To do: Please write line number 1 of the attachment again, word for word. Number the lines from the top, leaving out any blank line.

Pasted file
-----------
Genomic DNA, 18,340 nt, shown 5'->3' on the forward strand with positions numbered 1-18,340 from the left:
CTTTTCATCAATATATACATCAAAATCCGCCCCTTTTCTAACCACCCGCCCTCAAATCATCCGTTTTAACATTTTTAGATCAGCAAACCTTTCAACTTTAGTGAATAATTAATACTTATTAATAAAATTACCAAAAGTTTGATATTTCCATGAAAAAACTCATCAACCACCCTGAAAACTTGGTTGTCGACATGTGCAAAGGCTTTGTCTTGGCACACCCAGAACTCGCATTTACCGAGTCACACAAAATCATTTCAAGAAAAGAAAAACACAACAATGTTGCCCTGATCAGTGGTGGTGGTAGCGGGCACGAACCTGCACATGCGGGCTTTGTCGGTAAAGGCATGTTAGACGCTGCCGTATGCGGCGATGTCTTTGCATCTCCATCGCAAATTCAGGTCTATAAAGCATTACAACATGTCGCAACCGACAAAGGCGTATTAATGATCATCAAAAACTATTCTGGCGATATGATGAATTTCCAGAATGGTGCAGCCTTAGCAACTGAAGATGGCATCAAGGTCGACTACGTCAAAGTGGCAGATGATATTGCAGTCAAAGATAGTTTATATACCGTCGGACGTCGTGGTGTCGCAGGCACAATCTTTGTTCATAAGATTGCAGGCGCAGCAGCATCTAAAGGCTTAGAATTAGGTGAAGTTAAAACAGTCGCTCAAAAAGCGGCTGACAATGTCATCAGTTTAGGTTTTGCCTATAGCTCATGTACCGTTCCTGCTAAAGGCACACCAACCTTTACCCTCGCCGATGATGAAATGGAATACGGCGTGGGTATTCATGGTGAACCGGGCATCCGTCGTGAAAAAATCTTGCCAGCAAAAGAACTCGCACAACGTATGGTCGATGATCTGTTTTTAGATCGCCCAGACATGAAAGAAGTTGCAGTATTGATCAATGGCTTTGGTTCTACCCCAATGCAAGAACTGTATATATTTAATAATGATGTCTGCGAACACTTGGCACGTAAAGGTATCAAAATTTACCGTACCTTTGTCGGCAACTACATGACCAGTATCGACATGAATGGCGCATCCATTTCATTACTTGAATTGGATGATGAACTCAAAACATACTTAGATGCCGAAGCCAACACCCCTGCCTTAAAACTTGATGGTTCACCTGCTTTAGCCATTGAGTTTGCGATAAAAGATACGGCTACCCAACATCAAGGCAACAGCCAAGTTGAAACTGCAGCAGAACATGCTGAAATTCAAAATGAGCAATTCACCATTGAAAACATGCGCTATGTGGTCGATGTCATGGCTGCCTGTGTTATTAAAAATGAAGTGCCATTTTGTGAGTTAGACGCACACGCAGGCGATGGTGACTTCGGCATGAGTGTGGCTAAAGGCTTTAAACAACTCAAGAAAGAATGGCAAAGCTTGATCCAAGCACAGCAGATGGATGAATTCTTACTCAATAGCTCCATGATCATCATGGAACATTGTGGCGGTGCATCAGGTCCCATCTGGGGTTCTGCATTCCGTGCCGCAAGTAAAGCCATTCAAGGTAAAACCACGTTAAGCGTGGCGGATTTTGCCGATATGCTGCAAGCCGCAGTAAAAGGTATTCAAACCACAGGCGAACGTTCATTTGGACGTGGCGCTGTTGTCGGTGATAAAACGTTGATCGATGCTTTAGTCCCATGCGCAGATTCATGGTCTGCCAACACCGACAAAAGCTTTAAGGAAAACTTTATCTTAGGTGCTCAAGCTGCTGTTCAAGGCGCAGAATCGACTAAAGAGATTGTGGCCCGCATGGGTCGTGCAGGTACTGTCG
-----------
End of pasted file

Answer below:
Genomic DNA, 18,340 nt, shown 5'->3' on the forward strand with positions numbered 1-18,340 from the left: